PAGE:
Image-Based In Vitro Screening Reveals the Trypanostatic Activity of Hydroxymethylnitrofurazone against Trypanosoma cruzi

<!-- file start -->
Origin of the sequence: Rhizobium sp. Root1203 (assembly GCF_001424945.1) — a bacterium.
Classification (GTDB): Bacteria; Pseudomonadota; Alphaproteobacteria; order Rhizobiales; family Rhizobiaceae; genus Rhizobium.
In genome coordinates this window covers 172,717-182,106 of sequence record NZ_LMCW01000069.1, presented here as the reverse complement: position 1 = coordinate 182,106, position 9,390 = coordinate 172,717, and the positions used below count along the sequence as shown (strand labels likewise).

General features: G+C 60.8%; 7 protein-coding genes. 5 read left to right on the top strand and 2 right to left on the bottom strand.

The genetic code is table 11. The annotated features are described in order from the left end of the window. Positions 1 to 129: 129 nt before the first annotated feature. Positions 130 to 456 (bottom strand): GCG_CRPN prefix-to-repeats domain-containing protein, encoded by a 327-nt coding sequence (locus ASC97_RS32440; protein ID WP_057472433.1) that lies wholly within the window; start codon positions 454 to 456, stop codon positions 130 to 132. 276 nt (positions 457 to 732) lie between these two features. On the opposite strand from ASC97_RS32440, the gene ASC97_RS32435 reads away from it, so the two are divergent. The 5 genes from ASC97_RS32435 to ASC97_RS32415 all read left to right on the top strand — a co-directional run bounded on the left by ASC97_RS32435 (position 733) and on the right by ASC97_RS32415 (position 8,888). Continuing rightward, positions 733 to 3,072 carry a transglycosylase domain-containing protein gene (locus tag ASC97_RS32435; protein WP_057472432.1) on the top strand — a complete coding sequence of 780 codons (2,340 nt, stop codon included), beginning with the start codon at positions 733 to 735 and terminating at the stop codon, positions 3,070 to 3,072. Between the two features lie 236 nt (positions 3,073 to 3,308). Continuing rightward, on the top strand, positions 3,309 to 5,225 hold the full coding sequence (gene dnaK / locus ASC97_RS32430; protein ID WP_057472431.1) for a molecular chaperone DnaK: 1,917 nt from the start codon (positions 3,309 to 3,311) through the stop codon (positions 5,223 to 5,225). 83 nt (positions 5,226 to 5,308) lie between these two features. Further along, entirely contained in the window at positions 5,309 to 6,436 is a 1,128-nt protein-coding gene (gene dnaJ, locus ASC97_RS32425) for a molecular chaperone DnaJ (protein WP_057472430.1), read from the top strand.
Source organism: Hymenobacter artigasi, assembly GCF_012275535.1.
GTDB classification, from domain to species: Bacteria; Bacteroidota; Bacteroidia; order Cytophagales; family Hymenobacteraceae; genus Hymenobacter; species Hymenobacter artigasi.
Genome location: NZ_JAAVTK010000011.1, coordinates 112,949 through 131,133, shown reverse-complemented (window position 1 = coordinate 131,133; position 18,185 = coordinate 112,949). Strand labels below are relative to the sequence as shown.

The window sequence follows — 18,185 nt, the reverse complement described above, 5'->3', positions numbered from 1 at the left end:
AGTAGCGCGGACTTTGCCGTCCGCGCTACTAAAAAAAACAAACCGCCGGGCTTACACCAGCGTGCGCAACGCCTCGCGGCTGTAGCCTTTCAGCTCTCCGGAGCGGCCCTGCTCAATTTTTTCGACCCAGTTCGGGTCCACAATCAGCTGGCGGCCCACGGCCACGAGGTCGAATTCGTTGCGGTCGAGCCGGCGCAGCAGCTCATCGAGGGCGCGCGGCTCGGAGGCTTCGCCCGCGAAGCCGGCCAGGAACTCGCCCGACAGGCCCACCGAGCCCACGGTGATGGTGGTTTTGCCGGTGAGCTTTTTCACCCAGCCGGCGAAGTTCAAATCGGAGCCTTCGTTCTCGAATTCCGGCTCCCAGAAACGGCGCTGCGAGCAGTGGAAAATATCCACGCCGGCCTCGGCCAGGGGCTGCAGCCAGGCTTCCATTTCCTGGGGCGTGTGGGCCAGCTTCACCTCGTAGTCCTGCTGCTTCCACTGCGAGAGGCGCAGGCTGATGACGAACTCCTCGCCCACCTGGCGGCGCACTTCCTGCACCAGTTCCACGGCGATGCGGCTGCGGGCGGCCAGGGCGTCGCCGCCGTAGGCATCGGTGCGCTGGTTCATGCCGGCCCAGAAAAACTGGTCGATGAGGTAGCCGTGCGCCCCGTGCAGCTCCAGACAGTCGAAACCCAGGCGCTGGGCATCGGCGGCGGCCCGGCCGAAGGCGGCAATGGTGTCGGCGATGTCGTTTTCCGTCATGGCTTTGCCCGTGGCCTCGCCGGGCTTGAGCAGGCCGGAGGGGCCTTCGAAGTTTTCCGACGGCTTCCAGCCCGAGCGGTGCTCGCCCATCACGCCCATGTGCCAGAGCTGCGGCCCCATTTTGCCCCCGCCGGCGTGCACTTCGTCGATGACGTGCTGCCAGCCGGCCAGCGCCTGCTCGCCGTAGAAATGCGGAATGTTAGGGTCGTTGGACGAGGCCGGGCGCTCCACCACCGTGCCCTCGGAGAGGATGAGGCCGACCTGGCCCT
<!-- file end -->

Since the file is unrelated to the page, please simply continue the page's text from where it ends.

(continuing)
Hydroxymethylnitrofurazone (NFOH) is a therapeutic candidate for Chagas disease (CD). It has negligible hepatotoxicity in a murine model compared to the front-line drug benznidazole (BZN). Here, using Trypanosoma cruzi strains that express bioluminescent and/or fluorescent reporter proteins, we further investigated the in vitro and in vivo activity of NFOH to define whether the compound is trypanocidal or trypanostatic. The in vitro activity was assessed by exploiting the fluorescent reporter strain using wash-out assays and real-time microscopy. For animal experimentation, BALB/c mice were inoculated with the bioluminescent reporter strain and assessed by highly sensitive in vivo and ex vivo imaging. Cyclophosphamide treatment was used to promote parasite relapse in the chronic stage of infection. Our data show that NFOH acts by a trypanostatic mechanism, and that it is more active than BZN in vitro against the infectious trypomastigote form of Trypanosoma cruzi. We also found that it is more effective at curing experimental infections in the chronic stage, compared with the acute stage, a feature that it shares with BZN. Therefore, given its reduced toxicity, enhanced anti-trypomastigote activity, and curative properties, NFOH can be considered as a potential therapeutic option for Chagas disease, perhaps in combination with other trypanocidal agents.